Tuesday, December 30, 2008

The Counterintuitive Time: 1. Time and Determinism

This is a series of posts about the counterintuitive nature of time in Physics. This first post tries to identify the reasons why people may not agree with the deterministic view, and with the block spacetime view, in our sense of free-will and of flowing time.

The paradigmatic example of a world governed by determinism is provided by a system of differential equations (DE), or, more generally, of partial differential equations (PDE). In Physics, the PDE are required to have as solutions functions of position and time. In Newtonian Mechanics, the position is a point in the 3-dimensional Euclidean space, and the time is a real number. The positions and the instants form a 4-dimensional real vector space. The solutions of the PDE are functions $f(x, t)$ defined on this space. The state of the system at a moment of time $t$ is given by $f_t(x) = f(x, t)$.

The PDE systems appearing in mathematical physics have the nice property that, by knowing the state at a moment of time $t_0$, and the values of some additional partial derivatives of $f$ (in general the first order ones are enough), we can determine uniquely the states for another time $t$. For the solution to exist at $t$, the initial states and the derivatives appearing in the initial conditions are required to be well-posed, but I will not detail here. What is important is that we can extend the state at a time $t$ to contain not only $f_t$, but also the partial derivatives involved in the initial condition. This way, all the information about the system and its time evolution is contained in the extended state at each instant.

The fundamental equations of Physics are PDE, and they satisfy these conditions. One important exception seems to be provided by the Quantum Mechanics, where the indeterminism seems to be fundamental, but for the moment I will concentrate on the deterministic situation.

In such a deterministic world, the extended states contain all the information about the system. There is no physical property which is not contained in the extended state. Is the world we live in, of this type? It may be, or it may be not. If the world is like this, then it is a block world. The solution of the PDE is defined on the spacetime, and together they form a timeless, frozen entity, the function $f(x, t)$.

Many biologists and neurobiologists believe that, at least in principle, life and consciousness can be explained by making use of the deterministic properties of atoms and molecules, and perhaps more complex systems only, and not appealing to the indeterminism. Many persons understand what a deterministic world is, and even believe that our world may be of this type. Yet, they hardly accept the block world. A deterministic world contains all the information regarding all moments of time, at the extended state at each instant. There is no need to “play” this world, like playing a pick-up disk. If our world is deterministic, and if the minds are reducible to configurations of matter, then the extended state contains also the mind state of a possible observer. Are the observers just states depending on a real number (which is interpreted as time)? If it would be so, then there will be no change, in the sense that, at any instant, the 3d-observer at that instant will contain in its state the impression that he or she perceive a time flow, and a dynamic evolution of his/hers state. There will be only timeless 3d observers containing in their states the impression of time evolution. For a person, there will be one such 3d timeless observer, associated to each instant (which is just a real number). Considering all the instants making a “lifetime”, there will be an infinity of such 3d timeless observers, connected.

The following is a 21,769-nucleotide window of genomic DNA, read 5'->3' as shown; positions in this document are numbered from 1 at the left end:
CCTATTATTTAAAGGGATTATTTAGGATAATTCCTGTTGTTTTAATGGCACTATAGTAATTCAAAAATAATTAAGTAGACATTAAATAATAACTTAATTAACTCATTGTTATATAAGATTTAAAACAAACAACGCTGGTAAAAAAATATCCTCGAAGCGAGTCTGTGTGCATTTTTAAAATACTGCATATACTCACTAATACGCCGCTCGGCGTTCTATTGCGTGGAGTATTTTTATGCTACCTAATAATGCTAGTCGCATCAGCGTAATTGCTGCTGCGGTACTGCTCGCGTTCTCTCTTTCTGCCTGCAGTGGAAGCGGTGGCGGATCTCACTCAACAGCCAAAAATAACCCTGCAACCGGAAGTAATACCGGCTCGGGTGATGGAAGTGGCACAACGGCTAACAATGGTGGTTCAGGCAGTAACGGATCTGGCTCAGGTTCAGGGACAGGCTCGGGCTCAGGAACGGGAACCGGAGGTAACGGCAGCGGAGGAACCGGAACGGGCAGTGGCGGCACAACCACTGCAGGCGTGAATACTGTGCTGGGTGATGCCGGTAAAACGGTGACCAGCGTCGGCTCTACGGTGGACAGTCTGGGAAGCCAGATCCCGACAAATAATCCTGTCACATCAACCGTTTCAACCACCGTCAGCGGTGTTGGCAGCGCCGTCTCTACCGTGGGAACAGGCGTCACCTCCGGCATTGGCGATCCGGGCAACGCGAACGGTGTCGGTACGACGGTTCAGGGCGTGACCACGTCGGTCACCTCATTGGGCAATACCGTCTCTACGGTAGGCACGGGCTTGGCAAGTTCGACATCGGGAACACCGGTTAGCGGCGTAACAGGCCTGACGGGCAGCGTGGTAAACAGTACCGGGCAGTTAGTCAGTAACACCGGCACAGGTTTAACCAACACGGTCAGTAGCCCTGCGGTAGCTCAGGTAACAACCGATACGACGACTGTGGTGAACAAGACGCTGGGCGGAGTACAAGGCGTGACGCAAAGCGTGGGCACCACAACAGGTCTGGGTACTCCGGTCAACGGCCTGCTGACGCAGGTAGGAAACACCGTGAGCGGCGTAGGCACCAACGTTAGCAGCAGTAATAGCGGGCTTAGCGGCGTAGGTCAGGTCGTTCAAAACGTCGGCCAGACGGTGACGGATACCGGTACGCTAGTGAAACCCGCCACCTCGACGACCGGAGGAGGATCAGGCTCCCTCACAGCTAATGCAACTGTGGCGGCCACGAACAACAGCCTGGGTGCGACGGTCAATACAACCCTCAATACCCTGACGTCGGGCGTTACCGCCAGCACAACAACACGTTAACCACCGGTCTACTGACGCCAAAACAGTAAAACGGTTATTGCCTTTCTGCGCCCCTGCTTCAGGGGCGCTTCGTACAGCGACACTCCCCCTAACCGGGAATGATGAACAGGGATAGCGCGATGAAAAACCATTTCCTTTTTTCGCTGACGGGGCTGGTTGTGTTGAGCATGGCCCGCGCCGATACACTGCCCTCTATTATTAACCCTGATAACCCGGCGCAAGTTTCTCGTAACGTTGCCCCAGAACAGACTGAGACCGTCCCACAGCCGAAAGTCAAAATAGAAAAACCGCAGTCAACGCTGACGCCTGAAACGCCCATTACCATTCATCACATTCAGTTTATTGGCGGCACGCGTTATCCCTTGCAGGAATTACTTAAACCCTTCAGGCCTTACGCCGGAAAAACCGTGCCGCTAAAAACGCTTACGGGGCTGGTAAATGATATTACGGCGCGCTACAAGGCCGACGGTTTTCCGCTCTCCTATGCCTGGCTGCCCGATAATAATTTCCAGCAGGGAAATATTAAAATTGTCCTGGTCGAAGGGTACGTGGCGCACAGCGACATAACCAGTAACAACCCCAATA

It is easy to understand why such view is rejected by many. Determinism leads to a block world view. Some may accept determinism, and reject block view. When they understand the relation between them, they may continue rejecting the block view, and therefore reject also the determinism. The main problem seems to be the block view. If our world is such, then we are also reduced to parts of a set of timeless states.

Perhaps the main parts of our intuition contradicted by this view are the following. First, the feeling of subjectivity, the sense of “I”. Second, the feeling that we have free-will. A block view seems to make everything frozen, predetermined.

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